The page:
Experts say skin cancer is on the rise. Here’s what you need to know.


It’s a disease that will affect almost 100,000 people in the U.S. this year. More than 7,000 people will die from it. 

Experts say cases of skin cancer are on the rise for a variety of reasons. According to Dr. Katie Baker, associate professor for the department of community and behavioral health at East Tennessee State University, some of the blame lays with the popularity of tanning over the past few decades. 

Some of Baker’s research has been dedicated to tanning and adolescents. 

“Tanning became popular in the ’80s and ’90s and now we’re beginning to see the repercussions,” she said. “Interestingly, melanoma, the most deadly form of skin cancer, is also the second-most common form of cancer between women 15-29 years old. Because of the intense radiation women are exposed to in a tanning bed, it’s accelerating the development of those skin cancers.” 

She said the dangers of tanning and skin cancer all boil down to UV radiation. She said the UV rays from the sun are UVB rays, which are shorter, don’t penetrate the skin as far and are more likely to cause sunburns. 

Tanning beds use UVA waves, which are longer waves, penetrate the skin deeper and result in a tan.

But both kinds of waves are harmful to the body, she said. 

“Both are wavelengths that penetrate your skin and can damage your DNA, thus resulting in skin cancer,” she said. 

Pam Davis, a physician assistant at PH7 Dermatology in Boones Creek, said she sometimes uses community outreach programs to inform people of the dangers of skin cancer. 

In a 30-minute class at the Memorial Park Community Center on Monday, she went through the different types of cancers and what to keep an eye out for different types of skin cancers. 

She gave skin examinations after the class, pointing out areas of concern to class attendants. 

“I think everyone kind of lumps it in together – ‘oh it’s a skin cancer, they’re all the same,’ and they don’t really know,” she said. ” We have a lot of farmers, we have a lot of people outside and they have a lot of places that could be potential problems.”

Davis said she works with a lot of older patients, but she said what’s alarming is an increasing number of younger people diagnosed with skin cancer. 

She noted an 18-year-old patient with a melanoma spot on her shoulder. She said she attributes such cases to tanning.

“It’s like putting yourself in a microwave,” Davis said. “Because what you’ve done is you’ve put yourself in a device, you’ve closed the lid and you have intensified UV rays, and you can smell your skin cooking.”

The different sides of skin cancer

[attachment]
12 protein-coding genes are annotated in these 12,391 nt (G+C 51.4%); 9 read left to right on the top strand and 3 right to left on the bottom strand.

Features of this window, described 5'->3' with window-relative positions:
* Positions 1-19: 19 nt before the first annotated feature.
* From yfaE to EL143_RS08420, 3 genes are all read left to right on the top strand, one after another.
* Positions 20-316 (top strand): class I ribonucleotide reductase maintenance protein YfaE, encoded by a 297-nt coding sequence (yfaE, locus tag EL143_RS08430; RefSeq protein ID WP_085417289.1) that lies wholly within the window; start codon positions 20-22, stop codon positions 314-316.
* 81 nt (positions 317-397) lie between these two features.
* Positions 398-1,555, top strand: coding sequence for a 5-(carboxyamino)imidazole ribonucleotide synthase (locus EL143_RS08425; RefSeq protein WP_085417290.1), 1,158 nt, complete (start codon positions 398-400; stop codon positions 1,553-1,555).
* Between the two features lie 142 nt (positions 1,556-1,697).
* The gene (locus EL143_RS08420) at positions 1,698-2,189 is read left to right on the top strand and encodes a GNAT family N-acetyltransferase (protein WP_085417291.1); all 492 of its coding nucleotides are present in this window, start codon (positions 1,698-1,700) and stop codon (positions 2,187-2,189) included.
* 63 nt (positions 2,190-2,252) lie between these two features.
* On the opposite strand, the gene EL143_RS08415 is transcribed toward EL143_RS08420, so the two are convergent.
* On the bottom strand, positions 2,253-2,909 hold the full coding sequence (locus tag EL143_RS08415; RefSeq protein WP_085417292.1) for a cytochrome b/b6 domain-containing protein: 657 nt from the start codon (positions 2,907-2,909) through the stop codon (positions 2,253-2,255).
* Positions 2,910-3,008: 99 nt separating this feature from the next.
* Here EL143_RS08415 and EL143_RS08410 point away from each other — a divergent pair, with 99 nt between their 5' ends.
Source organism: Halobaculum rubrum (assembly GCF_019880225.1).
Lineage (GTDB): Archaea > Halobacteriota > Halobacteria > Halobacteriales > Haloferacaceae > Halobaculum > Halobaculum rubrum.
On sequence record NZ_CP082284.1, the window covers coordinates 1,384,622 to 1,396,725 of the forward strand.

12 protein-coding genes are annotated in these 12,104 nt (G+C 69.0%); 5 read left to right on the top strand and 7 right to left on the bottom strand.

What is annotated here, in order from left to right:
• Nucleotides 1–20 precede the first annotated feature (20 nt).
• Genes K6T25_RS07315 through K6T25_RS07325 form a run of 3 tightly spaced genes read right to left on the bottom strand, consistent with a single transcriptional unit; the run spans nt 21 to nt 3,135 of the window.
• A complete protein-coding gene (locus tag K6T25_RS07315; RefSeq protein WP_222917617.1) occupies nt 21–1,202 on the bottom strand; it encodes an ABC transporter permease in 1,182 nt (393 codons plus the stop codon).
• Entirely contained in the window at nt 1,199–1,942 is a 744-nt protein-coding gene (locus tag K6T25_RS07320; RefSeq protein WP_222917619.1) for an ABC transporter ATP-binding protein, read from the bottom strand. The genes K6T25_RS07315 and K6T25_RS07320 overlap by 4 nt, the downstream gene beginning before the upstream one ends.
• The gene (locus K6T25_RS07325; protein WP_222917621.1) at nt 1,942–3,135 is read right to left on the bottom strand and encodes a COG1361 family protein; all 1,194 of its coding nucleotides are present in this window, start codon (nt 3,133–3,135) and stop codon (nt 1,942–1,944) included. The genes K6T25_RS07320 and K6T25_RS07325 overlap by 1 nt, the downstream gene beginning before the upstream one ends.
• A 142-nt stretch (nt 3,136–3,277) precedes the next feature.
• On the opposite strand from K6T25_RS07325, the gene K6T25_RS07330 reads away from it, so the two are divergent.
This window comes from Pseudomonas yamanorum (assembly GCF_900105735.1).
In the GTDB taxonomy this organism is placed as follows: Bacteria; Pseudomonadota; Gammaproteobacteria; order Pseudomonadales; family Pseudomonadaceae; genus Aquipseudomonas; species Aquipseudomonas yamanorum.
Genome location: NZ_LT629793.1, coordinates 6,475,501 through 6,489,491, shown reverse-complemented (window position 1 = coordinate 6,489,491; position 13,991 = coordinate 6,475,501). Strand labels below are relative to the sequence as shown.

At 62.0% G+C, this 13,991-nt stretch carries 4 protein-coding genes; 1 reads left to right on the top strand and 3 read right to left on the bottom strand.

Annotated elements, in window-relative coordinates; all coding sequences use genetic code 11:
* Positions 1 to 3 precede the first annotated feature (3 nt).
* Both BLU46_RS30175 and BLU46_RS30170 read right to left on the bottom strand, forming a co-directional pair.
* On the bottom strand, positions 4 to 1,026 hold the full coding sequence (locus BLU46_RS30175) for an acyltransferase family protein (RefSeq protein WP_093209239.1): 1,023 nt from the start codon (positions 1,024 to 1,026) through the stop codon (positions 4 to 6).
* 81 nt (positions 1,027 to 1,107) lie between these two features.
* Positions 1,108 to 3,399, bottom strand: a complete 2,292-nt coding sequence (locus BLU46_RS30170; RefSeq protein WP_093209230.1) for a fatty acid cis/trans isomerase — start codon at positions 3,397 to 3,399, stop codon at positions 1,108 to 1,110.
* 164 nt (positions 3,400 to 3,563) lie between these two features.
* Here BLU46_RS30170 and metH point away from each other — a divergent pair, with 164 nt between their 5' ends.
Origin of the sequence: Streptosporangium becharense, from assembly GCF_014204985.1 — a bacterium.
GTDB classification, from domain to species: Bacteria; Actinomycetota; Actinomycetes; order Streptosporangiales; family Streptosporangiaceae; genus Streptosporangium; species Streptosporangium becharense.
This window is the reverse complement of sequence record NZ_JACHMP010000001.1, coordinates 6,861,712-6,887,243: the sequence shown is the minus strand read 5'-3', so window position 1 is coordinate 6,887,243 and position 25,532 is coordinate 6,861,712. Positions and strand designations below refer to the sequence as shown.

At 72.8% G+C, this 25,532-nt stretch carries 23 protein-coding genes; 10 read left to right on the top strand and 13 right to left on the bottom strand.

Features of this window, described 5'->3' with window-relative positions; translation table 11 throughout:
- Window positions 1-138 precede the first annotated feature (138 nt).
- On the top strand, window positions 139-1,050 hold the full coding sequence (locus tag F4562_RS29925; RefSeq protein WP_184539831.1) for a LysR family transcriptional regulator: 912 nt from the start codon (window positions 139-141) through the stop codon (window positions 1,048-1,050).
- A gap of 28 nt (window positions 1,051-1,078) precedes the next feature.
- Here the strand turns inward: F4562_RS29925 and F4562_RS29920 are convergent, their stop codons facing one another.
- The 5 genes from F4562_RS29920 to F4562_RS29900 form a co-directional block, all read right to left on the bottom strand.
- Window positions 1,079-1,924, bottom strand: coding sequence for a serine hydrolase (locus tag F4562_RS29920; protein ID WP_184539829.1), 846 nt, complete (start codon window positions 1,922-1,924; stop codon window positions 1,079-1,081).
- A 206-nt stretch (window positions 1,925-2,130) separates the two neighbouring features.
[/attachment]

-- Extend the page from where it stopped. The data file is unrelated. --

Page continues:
Davis said she believes melanoma is the most well-known form of skin cancer – it also happens to be the most deadly. 

But it’s not the most common form of skin cancer. 

Basal cell carcinoma 

According to the American Cancer Society, this is the most common form of skin cancer, accounting for about eight out of 10 skin cancers. They grow slowly and are common on sun-exposed areas like the head and neck. 

If left untreated, it can grow to other parts of the body, and one case of basal cell carcinoma usually means others will appear on other parts of the body.

Keep an eye out for flat areas that are pale, pink or red, abnormal blood vessels, oozing or crusting. Raised areas that are pearly, translucent, pink or red that bleed after a minor injury.

Squamous cell carcinoma 

These account for about two out of every 10 skin cancer cases. They grow slowly and are usually found on the head, neck, face, ears, lips and the backs of hands. They may grow into deeper layers of the skin and spread to other parts of the body.

Keep an eye out for small, scaly or rough flesh-colored patches on sun-exposed areas. May also appear as flat, brownish patches with a rough, scaly or crusted surface. 


More dangerous than basal cell or squamous cell carcinomas, melanoma develops more quickly on the skin. 

Keep an eye out for uneven moles on the skin, moles with jagged edges, moles that change size, shape or color. They are usually brown or black and can appear anywhere on the skin. They are more common on the legs in women and on the chest and back in men.

Prevention and legislation

Experts agree that the best way to prevent skin cancer is to limit the amount of UV radiation that enters the skin. 

This is done by wearing sunscreen or protective clothing when outside. Davis stressed to her class that sunscreen should be applied at least 1 hour before going outside so it has a chance to be absorbed into the skin. 

Baker said sunscreen should be labeled at least SPF 30, and that fairer skin types are more susceptible to sun damage than people with darker skin. 

Everyone should take precaution when going outside, she added, even if the sky is overcast or if it’s cold outside.

As far as tanning goes, Baker said it’s wise to stick to sunless tanning lotions and sprays and skip the tanning bed altogether. 

“Indoor tanning causes more cases of skin cancer every year than tobacco use causes cases of lung cancer every year,” she said. “So legislation is just now trying to catch up. it’s interesting the lessons we’re learning from the tobacco industry, in how to regulate advertising and how to implement state-level policy.” 

So far, 19 states have legislation barring minors from indoor tanning. In Tennessee, tanning is illegal for minors 15 and younger, but 16 and 17-year-olds can use an indoor tanning facility with a parent’s consent. 

“That radiation is so much more intense than the sun, and it’s a different type of radiation – UVA radiation is causing so much more damage deep down in your skin,” she said. “I think because people weren’t necessarily getting burned in the tanning bed that they thought they were okay.”

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